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Merrick School Board Votes Against Security Hiring

(Credit: Chris Boyle)
(Credit: Chris Boyle)
Editor's Note: This article was written and submitted by Chris Boyle.

While approving a measure that would provide a district-wide safety evaluation by a private security firm, the Merrick Board of Education (BOE) temporarily nixed the idea of hiring security personnel to patrol their schools until a possible later date.

Superintendent Dr. Dominick Palma, addressing concerns raised by residents following the horrific school shooting at Sandy Hook Elementary School last December, discussed the district’s revamped security measures extensively, including two new measures that would require Board majority votes that evening to be instituted.

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“Immediately following the tragedy in Connecticut, we began to review all of our emergency response procedures with our staff,” Palma said. “We started with visitor control and moved on from there.”

First, Palma proposed to hire Summit Security Services to provide one unarmed, on-foot security guard for each of the district’s three schools for the remainder of the 2012-2013 school year, after which time the decision would be made whether to continue Summit’s services into the next school year or not.

The cost to the district for security personnel to be provided was Summit Security until the end of the current school year was estimated to be $55,000.

Another matter up for vote at the meeting involved the possible hire of Altaris Consulting Services, a firm specializing in school safety and security. Palma outlined their excellent track record in other school districts, saying that they possessed the ability to quickly provide in-depth recommendations for security enhancements, as well as follow-up training for district staff members.

Prior to voting on the new security measures, the board allowed parents in the audience to make statements, and several speakers pled with the district to approve the hiring of guards as quickly as possible to ensure the protection of the children.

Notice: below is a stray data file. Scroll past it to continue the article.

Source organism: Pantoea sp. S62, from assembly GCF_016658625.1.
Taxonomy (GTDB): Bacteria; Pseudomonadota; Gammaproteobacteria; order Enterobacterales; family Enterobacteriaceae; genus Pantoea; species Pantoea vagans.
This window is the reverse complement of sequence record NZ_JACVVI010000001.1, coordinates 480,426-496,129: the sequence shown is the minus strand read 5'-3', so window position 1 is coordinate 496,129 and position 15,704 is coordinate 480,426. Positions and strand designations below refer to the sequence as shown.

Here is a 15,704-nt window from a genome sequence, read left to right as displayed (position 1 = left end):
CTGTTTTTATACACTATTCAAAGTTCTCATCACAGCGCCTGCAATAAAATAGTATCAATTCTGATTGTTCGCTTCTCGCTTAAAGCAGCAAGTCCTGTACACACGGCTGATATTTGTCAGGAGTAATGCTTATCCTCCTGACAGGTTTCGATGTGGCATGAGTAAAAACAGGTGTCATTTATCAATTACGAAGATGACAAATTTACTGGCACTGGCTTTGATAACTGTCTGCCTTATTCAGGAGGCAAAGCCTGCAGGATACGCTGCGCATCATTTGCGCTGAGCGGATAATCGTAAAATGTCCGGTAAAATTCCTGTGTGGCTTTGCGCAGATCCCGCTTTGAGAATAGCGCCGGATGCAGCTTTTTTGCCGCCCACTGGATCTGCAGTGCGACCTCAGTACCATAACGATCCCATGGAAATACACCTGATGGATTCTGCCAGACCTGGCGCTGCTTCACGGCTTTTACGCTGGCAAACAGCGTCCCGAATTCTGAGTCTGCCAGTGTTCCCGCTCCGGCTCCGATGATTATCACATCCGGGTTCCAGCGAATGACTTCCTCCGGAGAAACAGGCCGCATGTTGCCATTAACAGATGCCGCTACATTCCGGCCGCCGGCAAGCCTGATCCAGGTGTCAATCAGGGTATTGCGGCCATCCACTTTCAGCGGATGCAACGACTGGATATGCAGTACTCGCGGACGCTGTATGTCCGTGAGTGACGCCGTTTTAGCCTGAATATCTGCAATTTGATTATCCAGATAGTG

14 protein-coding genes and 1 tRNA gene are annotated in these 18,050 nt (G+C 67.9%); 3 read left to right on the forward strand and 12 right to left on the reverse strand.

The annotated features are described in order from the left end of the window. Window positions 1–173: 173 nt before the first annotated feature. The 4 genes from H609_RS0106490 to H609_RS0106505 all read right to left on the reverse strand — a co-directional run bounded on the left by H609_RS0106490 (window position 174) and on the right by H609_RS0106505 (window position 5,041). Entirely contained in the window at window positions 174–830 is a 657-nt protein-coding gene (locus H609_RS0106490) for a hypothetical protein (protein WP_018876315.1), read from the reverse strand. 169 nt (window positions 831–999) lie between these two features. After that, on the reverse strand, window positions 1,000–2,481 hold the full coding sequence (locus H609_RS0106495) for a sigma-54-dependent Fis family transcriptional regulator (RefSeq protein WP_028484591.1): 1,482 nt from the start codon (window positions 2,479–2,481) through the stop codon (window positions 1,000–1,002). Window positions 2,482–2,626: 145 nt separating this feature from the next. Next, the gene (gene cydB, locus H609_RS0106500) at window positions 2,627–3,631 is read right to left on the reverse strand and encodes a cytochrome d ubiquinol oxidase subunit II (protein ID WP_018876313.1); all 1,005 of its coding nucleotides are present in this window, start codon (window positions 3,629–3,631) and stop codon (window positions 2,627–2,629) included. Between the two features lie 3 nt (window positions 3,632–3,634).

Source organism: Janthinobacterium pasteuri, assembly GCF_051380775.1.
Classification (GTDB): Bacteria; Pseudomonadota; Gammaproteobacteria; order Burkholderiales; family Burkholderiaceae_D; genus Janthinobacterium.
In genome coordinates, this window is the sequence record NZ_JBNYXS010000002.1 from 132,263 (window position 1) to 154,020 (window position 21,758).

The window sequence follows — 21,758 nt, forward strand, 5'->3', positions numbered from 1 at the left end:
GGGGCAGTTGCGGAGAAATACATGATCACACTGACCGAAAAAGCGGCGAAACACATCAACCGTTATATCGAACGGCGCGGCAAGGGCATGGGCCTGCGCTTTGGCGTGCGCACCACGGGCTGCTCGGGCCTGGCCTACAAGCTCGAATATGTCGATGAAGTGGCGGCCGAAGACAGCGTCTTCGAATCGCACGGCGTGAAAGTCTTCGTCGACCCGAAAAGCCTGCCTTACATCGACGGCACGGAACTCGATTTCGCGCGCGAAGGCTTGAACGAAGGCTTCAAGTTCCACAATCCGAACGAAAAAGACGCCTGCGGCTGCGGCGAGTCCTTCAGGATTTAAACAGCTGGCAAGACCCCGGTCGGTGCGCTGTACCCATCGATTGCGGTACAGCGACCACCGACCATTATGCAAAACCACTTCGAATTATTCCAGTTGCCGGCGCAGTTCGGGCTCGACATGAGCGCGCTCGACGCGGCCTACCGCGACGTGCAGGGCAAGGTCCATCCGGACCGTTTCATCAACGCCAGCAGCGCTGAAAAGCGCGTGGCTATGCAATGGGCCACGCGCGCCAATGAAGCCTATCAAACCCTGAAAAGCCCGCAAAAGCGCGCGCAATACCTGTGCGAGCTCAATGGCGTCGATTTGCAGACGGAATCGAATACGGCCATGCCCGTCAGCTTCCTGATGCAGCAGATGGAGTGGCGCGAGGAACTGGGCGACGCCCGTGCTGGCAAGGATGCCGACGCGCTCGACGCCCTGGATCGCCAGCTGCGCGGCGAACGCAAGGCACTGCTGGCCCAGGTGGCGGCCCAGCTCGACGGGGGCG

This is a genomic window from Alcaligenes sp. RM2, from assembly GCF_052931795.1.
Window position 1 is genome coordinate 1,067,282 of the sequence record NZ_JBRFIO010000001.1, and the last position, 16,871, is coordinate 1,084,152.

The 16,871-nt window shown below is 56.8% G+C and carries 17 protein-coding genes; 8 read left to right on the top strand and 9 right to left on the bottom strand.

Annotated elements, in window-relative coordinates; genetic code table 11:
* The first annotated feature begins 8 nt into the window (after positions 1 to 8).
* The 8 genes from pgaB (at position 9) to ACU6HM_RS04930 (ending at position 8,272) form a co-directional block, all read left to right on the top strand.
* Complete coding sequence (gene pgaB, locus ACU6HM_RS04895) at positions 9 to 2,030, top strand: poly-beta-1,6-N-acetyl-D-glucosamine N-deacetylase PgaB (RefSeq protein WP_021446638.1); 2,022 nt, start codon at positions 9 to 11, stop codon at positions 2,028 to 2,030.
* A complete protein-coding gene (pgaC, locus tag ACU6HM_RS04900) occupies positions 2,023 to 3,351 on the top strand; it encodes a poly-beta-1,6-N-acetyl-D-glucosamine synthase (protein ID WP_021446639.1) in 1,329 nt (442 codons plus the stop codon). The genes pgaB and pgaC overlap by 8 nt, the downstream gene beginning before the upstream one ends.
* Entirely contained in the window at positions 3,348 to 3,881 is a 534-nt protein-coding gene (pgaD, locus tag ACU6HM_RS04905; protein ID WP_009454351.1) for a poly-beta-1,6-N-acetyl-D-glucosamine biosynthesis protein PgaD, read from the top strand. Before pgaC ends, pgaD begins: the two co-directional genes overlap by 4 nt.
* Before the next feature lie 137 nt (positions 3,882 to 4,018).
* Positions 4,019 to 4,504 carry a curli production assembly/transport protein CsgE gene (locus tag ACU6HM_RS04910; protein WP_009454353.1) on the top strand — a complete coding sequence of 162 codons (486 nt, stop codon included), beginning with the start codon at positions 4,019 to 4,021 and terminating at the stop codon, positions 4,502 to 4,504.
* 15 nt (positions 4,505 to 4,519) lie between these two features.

However, others urged a more cautious approach, citing both fiscal concerns as well as a perceived need for additional manpower to get the job done properly.

In the end, the board failed to get the four required votes from its members to approve the hiring of Summit Security Services, but approved the evaluation and training offered by Altaris Consulting and stated that the decision to hire guards would be re-evaluated pending the initial findings of Altaris’ report.

The decision to delay the hiring of guards upset many, but Trustee Butch Yamali said that one unarmed guard simply wasn’t enough to provide adequate protection to students.

“We need two or even three guards per school,” Yamali said. “Hiring one isn’t going to help. If they’re sitting out in front of the school, and something’s happening out back, they won’t even know about it. How can one man handle an entire campus? We need to wait for Altaris’ evaluation and then follow their recommendations to keep our kids safe.”

In addition to the assistance of Altaris Consulting, Superintendent Palma also outlined other security and safety measures the Merrick School District has to secure the well-being of students, including staff training in emergency response, visitor access restrictions and on-going consultation from Nassau County Problem Oriented Police (POP) officers.

Palma also said that Intralogic Solutions, the company behind the District’s current closed-circuit camera system, will be conducting a technological audit to determine tech enhancements to improve safety and security. Also, BBS Architects and Engineers will be reviewing building and perimeter security, as well as providing preliminary designs for secured entry vestibules at each of the district’s three schools.

What are your thoughts on the district's ruling? Tell us in the comments section below.
Steven Ferraro February 11, 2013 at 07:18 AM
It is getting ridiculous with all the school taxes we pay per year that the safety of our children vs the fiscal budget and Altaris evaluation .
Glenn Zukoff February 11, 2013 at 11:50 AM
Nobody can argue against keeping our children safe, the security that had been proposed clearly would not.
Victor Zeda February 11, 2013 at 12:01 PM
This is getting way out.of hand. Why not adopt the training and licensing other states are doing. Having teachers, principles, and assistant princples go through a training program where they are allowed to conceal care a pistol in school. There is no one more i would trust my kids safety with then there own teacher at school.
Zach T February 13, 2013 at 12:11 AM
Absolute BS that the same people on the school board refuse to do anything productive on behalf of our kids. Palma, Piskin, etc are all USELESS. GET THEM OFF!


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